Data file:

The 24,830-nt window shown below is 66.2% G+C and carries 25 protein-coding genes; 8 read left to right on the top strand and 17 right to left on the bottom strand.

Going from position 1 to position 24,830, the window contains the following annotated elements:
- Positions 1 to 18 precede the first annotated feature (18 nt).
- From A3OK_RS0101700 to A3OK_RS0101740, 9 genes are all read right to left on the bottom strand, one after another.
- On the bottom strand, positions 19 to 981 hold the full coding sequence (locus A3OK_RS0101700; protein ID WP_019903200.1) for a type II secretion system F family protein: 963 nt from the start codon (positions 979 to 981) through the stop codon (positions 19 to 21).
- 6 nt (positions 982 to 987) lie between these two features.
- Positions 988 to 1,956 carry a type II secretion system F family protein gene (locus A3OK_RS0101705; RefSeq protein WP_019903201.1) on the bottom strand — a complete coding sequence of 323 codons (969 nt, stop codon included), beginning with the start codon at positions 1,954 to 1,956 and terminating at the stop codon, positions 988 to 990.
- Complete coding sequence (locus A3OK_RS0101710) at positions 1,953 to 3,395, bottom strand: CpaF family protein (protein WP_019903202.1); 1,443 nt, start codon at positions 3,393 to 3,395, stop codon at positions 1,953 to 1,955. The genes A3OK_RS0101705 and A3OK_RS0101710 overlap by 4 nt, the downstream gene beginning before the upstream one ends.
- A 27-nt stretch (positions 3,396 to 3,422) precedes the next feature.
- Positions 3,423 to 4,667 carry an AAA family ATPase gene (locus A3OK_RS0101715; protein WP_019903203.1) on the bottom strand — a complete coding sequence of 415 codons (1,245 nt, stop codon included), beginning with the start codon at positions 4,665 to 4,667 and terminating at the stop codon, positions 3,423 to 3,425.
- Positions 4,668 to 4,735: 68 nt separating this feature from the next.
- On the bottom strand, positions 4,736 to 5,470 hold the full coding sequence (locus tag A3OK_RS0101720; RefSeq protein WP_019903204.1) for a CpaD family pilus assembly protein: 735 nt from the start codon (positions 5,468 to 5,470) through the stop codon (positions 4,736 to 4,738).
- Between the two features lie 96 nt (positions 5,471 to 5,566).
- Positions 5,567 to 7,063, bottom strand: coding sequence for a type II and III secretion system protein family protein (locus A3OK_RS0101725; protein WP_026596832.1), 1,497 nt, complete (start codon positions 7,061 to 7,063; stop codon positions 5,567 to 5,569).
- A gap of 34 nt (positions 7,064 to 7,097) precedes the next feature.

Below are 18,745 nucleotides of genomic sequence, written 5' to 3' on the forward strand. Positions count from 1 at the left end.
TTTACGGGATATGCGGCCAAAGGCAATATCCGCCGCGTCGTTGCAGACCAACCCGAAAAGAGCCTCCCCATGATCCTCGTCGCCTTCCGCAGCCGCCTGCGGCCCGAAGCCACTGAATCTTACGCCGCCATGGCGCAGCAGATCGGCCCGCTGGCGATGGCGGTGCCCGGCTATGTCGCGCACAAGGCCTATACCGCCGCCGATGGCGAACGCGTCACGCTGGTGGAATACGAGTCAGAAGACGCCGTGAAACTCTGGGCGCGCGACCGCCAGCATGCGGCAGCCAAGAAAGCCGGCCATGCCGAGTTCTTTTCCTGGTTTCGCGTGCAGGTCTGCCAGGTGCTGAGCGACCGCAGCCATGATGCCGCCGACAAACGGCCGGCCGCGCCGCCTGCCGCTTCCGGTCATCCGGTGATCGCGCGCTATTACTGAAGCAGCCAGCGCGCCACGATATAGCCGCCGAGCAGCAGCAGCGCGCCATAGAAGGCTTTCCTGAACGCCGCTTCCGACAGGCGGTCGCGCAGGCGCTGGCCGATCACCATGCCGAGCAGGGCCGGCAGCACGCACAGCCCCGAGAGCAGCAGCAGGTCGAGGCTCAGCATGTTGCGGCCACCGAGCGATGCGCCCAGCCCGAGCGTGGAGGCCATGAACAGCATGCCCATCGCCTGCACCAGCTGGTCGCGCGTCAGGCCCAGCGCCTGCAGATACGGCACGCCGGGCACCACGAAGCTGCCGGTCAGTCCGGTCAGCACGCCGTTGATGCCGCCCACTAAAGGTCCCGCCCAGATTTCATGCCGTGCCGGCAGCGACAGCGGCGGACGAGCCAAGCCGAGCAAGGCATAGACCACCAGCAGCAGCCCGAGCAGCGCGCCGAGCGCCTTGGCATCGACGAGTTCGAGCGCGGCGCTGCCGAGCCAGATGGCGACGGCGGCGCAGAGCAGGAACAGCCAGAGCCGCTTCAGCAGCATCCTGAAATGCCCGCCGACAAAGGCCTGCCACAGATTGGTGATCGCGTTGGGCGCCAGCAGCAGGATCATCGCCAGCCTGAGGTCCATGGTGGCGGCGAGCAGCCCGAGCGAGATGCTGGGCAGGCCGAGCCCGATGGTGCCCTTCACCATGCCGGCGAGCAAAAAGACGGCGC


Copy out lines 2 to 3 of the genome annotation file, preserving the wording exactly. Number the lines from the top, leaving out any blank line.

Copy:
Going from position 1 to position 24,830, the window contains the following annotated elements:
- Positions 1 to 18 precede the first annotated feature (18 nt).